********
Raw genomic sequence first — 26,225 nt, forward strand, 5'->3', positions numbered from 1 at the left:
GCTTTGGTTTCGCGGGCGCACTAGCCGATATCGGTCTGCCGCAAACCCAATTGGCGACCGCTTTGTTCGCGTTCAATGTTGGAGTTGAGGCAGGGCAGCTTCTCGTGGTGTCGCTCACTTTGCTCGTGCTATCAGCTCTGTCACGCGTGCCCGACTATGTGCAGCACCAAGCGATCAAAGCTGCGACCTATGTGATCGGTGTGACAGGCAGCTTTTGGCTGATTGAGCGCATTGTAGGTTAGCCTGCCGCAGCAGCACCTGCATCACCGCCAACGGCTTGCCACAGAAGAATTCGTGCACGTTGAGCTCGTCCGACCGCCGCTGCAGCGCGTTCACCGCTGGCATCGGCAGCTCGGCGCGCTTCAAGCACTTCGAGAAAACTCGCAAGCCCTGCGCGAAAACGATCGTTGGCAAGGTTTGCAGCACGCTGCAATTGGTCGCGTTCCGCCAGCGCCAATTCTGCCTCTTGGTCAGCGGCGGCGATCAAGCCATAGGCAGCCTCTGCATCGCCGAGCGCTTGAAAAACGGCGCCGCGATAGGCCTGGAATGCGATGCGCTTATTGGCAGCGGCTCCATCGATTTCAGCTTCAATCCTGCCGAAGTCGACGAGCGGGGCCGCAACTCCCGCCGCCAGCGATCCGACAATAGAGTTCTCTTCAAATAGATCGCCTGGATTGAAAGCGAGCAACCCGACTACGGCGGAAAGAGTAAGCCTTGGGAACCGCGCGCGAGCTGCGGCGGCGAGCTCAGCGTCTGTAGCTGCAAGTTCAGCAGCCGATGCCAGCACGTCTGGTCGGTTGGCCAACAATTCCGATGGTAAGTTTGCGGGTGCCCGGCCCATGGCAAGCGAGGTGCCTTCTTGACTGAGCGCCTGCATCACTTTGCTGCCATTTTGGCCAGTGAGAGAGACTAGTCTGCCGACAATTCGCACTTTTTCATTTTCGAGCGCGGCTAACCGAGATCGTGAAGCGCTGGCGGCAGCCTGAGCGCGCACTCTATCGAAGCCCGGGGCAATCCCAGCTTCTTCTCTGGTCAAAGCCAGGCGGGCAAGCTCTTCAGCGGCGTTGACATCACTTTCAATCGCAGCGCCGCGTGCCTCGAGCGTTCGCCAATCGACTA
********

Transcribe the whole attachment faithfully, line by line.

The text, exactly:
Raw genomic sequence first — 26,225 nt, forward strand, 5'->3', positions numbered from 1 at the left:
GCTTTGGTTTCGCGGGCGCACTAGCCGATATCGGTCTGCCGCAAACCCAATTGGCGACCGCTTTGTTCGCGTTCAATGTTGGAGTTGAGGCAGGGCAGCTTCTCGTGGTGTCGCTCACTTTGCTCGTGCTATCAGCTCTGTCACGCGTGCCCGACTATGTGCAGCACCAAGCGATCAAAGCTGCGACCTATGTGATCGGTGTGACAGGCAGCTTTTGGCTGATTGAGCGCATTGTAGGTTAGCCTGCCGCAGCAGCACCTGCATCACCGCCAACGGCTTGCCACAGAAGAATTCGTGCACGTTGAGCTCGTCCGACCGCCGCTGCAGCGCGTTCACCGCTGGCATCGGCAGCTCGGCGCGCTTCAAGCACTTCGAGAAAACTCGCAAGCCCTGCGCGAAAACGATCGTTGGCAAGGTTTGCAGCACGCTGCAATTGGTCGCGTTCCGCCAGCGCCAATTCTGCCTCTTGGTCAGCGGCGGCGATCAAGCCATAGGCAGCCTCTGCATCGCCGAGCGCTTGAAAAACGGCGCCGCGATAGGCCTGGAATGCGATGCGCTTATTGGCAGCGGCTCCATCGATTTCAGCTTCAATCCTGCCGAAGTCGACGAGCGGGGCCGCAACTCCCGCCGCCAGCGATCCGACAATAGAGTTCTCTTCAAATAGATCGCCTGGATTGAAAGCGAGCAACCCGACTACGGCGGAAAGAGTAAGCCTTGGGAACCGCGCGCGAGCTGCGGCGGCGAGCTCAGCGTCTGTAGCTGCAAGTTCAGCAGCCGATGCCAGCACGTCTGGTCGGTTGGCCAACAATTCCGATGGTAAGTTTGCGGGTGCCCGGCCCATGGCAAGCGAGGTGCCTTCTTGACTGAGCGCCTGCATCACTTTGCTGCCATTTTGGCCAGTGAGAGAGACTAGTCTGCCGACAATTCGCACTTTTTCATTTTCGAGCGCGGCTAACCGAGATCGTGAAGCGCTGGCGGCAGCCTGAGCGCGCACTCTATCGAAGCCCGGGGCAATCCCAGCTTCTTCTCTGGTCAAAGCCAGGCGGGCAAGCTCTTCAGCGGCGTTGACATCACTTTCAATCGCAGCGCCGCGTGCCTCGAGCGTTCGCCAATCGACTA